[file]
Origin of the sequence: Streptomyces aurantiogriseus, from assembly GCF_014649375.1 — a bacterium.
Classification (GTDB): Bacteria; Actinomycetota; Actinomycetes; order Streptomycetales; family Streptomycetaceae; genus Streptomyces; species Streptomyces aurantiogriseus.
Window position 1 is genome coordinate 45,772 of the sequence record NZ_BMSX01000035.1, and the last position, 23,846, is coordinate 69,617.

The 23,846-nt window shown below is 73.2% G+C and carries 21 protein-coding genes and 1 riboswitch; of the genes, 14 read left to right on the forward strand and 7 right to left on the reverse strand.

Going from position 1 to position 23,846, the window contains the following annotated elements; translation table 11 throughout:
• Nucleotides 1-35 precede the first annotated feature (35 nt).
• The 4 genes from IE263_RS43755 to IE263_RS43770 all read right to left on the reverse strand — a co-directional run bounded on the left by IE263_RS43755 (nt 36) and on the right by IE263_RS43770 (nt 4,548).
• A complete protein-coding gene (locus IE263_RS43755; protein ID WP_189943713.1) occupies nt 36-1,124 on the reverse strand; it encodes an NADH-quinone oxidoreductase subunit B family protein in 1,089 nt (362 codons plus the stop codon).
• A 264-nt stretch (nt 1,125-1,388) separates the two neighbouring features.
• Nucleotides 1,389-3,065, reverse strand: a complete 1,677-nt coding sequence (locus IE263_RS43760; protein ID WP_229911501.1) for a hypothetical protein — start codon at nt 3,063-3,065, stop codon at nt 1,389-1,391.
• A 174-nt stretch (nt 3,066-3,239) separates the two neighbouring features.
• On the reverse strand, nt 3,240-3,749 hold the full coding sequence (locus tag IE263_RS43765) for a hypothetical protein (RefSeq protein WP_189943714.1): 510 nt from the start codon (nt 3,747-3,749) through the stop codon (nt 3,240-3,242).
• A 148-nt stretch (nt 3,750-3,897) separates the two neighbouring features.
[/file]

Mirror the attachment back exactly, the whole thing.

Origin of the sequence: Streptomyces aurantiogriseus, from assembly GCF_014649375.1 — a bacterium.
Classification (GTDB): Bacteria; Actinomycetota; Actinomycetes; order Streptomycetales; family Streptomycetaceae; genus Streptomyces; species Streptomyces aurantiogriseus.
Window position 1 is genome coordinate 45,772 of the sequence record NZ_BMSX01000035.1, and the last position, 23,846, is coordinate 69,617.

The 23,846-nt window shown below is 73.2% G+C and carries 21 protein-coding genes and 1 riboswitch; of the genes, 14 read left to right on the forward strand and 7 right to left on the reverse strand.

Going from position 1 to position 23,846, the window contains the following annotated elements; translation table 11 throughout:
• Nucleotides 1-35 precede the first annotated feature (35 nt).
• The 4 genes from IE263_RS43755 to IE263_RS43770 all read right to left on the reverse strand — a co-directional run bounded on the left by IE263_RS43755 (nt 36) and on the right by IE263_RS43770 (nt 4,548).
• A complete protein-coding gene (locus IE263_RS43755; protein ID WP_189943713.1) occupies nt 36-1,124 on the reverse strand; it encodes an NADH-quinone oxidoreductase subunit B family protein in 1,089 nt (362 codons plus the stop codon).
• A 264-nt stretch (nt 1,125-1,388) separates the two neighbouring features.
• Nucleotides 1,389-3,065, reverse strand: a complete 1,677-nt coding sequence (locus IE263_RS43760; protein ID WP_229911501.1) for a hypothetical protein — start codon at nt 3,063-3,065, stop codon at nt 1,389-1,391.
• A 174-nt stretch (nt 3,066-3,239) separates the two neighbouring features.
• On the reverse strand, nt 3,240-3,749 hold the full coding sequence (locus tag IE263_RS43765) for a hypothetical protein (RefSeq protein WP_189943714.1): 510 nt from the start codon (nt 3,747-3,749) through the stop codon (nt 3,240-3,242).
• A 148-nt stretch (nt 3,750-3,897) separates the two neighbouring features.